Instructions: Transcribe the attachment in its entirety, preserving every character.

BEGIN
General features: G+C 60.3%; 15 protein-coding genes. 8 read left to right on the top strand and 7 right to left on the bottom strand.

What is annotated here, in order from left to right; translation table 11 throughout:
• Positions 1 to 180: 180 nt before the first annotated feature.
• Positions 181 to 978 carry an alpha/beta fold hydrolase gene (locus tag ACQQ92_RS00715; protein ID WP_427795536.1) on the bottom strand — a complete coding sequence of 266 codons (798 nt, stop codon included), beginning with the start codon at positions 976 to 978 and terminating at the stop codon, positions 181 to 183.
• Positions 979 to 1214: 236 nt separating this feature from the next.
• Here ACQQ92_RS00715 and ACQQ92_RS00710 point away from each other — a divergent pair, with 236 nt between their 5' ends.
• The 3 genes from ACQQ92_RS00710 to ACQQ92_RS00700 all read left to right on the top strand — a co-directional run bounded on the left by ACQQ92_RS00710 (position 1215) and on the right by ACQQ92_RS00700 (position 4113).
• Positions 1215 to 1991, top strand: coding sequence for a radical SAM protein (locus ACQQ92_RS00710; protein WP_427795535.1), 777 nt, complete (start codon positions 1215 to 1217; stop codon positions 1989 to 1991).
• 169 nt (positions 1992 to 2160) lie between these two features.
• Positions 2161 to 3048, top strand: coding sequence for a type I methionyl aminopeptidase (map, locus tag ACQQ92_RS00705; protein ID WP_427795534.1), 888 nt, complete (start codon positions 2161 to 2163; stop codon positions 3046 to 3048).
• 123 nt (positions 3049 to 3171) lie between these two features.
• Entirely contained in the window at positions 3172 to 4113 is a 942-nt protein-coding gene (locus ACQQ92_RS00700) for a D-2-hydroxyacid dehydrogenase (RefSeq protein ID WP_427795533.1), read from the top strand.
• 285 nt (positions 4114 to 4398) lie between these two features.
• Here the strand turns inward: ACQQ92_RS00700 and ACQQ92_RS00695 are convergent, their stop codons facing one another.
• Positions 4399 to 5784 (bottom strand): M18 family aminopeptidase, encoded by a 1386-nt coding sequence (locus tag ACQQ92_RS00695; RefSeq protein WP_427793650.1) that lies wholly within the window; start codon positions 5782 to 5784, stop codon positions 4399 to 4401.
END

General features: G+C 60.3%; 15 protein-coding genes. 8 read left to right on the top strand and 7 right to left on the bottom strand.

What is annotated here, in order from left to right; translation table 11 throughout:
• Positions 1 to 180: 180 nt before the first annotated feature.
• Positions 181 to 978 carry an alpha/beta fold hydrolase gene (locus tag ACQQ92_RS00715; protein ID WP_427795536.1) on the bottom strand — a complete coding sequence of 266 codons (798 nt, stop codon included), beginning with the start codon at positions 976 to 978 and terminating at the stop codon, positions 181 to 183.
• Positions 979 to 1214: 236 nt separating this feature from the next.
• Here ACQQ92_RS00715 and ACQQ92_RS00710 point away from each other — a divergent pair, with 236 nt between their 5' ends.
• The 3 genes from ACQQ92_RS00710 to ACQQ92_RS00700 all read left to right on the top strand — a co-directional run bounded on the left by ACQQ92_RS00710 (position 1215) and on the right by ACQQ92_RS00700 (position 4113).
• Positions 1215 to 1991, top strand: coding sequence for a radical SAM protein (locus ACQQ92_RS00710; protein WP_427795535.1), 777 nt, complete (start codon positions 1215 to 1217; stop codon positions 1989 to 1991).
• 169 nt (positions 1992 to 2160) lie between these two features.
• Positions 2161 to 3048, top strand: coding sequence for a type I methionyl aminopeptidase (map, locus tag ACQQ92_RS00705; protein ID WP_427795534.1), 888 nt, complete (start codon positions 2161 to 2163; stop codon positions 3046 to 3048).
• 123 nt (positions 3049 to 3171) lie between these two features.
• Entirely contained in the window at positions 3172 to 4113 is a 942-nt protein-coding gene (locus ACQQ92_RS00700) for a D-2-hydroxyacid dehydrogenase (RefSeq protein ID WP_427795533.1), read from the top strand.
• 285 nt (positions 4114 to 4398) lie between these two features.
• Here the strand turns inward: ACQQ92_RS00700 and ACQQ92_RS00695 are convergent, their stop codons facing one another.
• Positions 4399 to 5784 (bottom strand): M18 family aminopeptidase, encoded by a 1386-nt coding sequence (locus tag ACQQ92_RS00695; RefSeq protein WP_427793650.1) that lies wholly within the window; start codon positions 5782 to 5784, stop codon positions 4399 to 4401.